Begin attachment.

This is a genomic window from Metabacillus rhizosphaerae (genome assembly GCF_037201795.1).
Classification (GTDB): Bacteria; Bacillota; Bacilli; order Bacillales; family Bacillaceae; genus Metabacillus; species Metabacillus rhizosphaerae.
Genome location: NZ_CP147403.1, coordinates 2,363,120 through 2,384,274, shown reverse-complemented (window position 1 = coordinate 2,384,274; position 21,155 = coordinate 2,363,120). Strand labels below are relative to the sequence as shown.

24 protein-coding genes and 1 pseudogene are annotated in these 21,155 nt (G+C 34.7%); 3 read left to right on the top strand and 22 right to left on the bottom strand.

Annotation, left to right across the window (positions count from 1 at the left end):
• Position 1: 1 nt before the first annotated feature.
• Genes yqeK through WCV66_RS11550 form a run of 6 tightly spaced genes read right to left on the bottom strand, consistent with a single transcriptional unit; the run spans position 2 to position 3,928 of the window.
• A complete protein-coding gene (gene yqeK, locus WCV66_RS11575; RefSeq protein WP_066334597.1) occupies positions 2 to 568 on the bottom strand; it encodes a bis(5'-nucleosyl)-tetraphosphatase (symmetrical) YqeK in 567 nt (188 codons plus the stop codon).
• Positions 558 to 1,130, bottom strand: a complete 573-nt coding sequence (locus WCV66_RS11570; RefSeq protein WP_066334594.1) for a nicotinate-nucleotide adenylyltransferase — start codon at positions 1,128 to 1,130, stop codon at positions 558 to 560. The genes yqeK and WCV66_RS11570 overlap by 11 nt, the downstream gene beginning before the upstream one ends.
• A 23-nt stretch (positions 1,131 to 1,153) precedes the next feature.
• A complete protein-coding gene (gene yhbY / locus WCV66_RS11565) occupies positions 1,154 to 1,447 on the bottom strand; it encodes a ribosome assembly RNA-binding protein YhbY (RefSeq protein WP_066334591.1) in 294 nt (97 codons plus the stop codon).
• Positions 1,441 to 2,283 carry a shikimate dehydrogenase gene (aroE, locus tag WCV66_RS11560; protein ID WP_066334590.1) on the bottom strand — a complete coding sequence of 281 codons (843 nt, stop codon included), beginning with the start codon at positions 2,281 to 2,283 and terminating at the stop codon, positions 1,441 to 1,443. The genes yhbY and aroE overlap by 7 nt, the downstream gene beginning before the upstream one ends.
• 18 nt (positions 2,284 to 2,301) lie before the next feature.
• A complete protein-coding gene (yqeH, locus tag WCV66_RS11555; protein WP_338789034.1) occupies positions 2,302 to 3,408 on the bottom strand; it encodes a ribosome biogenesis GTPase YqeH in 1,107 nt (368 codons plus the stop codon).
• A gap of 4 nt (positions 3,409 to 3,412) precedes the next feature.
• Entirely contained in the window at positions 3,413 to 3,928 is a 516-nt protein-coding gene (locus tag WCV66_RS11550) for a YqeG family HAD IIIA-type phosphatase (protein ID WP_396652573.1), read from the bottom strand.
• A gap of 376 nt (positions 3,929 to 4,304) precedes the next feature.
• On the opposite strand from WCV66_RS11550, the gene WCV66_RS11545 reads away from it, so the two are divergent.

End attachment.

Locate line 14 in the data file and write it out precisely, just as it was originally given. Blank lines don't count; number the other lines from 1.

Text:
• A complete protein-coding gene (yqeH, locus tag WCV66_RS11555; protein WP_338789034.1) occupies positions 2,302 to 3,408 on the bottom strand; it encodes a ribosome biogenesis GTPase YqeH in 1,107 nt (368 codons plus the stop codon).